The Cypripedium is, in some respects, the most interesting genus in the whole family of Orchids. Not the least interesting amongst their many fine features is their beautifully-marked foliage of every shade of green, spotted and variegated, from the richest creamy white to almost black. The beautiful and distinct formation of their flowers also invests them with an interest all their own. In the few remarks which I have to offer on their successful cultivation there is no secret to unfold. What may be said of Cypripediums in this respect may be said of every other class of plants - namely, where a true love for the plants exists, it will, in nine cases out ten, call out the intelligence and energy necessary to cultivate them with success.

With a few exceptions, which shall be noticed presently, I grow them all in the warmest or Indian Orchid house, placed on the side-tables, where they are exposed to plenty of light and no draughts. The temperature in winter ranges from 58° at night to 68° by day; in summer, from 68° at night up to 75° by day, and of course more with sun-heat. All the shading found necessary is to screen them from strong sun. The hot-water pipes are covered with evaporating-pans kept constantly full of water. The paths, pipes, and stages are damped as often as the air begins to get dry. So long as there is plenty of moisture in the air, a few degrees extra heat is not injurious. The syringe is seldom used, being convinced that the method adopted is the most conducive to good health. The foliage remains longer clean, and has a fine, glossy, full, plump appearance, which adds greatly to the general finish of the plants. The material I grow them in consists of two parts tough fibry peat, one part Sphagnum moss, with a liberal supply of charcoal and river-sand. The pots should be perfectly clean; and their drainage is of great importance.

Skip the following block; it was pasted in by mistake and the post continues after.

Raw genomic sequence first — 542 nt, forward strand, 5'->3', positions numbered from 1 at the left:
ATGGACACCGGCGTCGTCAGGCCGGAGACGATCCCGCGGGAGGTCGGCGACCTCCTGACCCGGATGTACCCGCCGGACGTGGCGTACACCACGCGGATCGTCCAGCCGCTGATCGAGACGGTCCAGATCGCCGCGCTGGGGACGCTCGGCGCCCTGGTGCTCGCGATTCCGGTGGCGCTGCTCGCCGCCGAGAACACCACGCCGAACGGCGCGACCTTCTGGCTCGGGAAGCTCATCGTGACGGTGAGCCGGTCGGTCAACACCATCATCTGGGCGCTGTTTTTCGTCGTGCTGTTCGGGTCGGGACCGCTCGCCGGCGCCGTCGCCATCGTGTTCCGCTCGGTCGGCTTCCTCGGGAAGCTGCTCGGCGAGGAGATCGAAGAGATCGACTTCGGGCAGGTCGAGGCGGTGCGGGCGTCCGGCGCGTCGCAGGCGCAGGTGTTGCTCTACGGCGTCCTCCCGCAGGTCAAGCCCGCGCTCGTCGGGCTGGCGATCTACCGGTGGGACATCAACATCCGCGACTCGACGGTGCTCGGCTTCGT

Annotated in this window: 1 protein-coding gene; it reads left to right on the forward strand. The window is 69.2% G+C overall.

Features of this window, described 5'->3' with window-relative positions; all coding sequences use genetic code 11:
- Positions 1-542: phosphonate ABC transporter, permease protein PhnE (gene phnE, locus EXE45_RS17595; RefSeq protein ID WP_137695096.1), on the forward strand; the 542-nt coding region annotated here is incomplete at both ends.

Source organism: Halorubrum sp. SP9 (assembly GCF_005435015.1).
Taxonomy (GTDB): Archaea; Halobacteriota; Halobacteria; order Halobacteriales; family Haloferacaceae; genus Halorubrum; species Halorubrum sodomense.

The way I do it is, to take small pots without the bottoms and invert them one above the other, sufficiently high for the topmost to form a rest for the root stem, with the addition of 2 inches of crocks or charcoal, and over all some of the largest pieces of the material used for potting. In turning the plants out of the pots, all the old soil is shaken quite clear from the roots. Everything in the shape of insects and decay is removed. In placing the plant in its position, the neck or collar of the plant is kept rather above the level of the pot. When potted they receive a thorough watering of tepid water. The roots of the plants are not allowed to remain dry for any length of time, and the air of the house is kept regularly moist. If this point is neglected the plants soon show that they are suffering by the thin, hard, dry look of the foliage, and the peculiar unpleasant odour indicates to the experienced that the very substance of the plants is being pumped into the air. All is right when the atmosphere feels as if a fine summer shower had just fallen.

I should have stated that the season for general potting is the latter part of spring, but I pot whenever it is observed that the material in which they are growing appears to be getting out of order.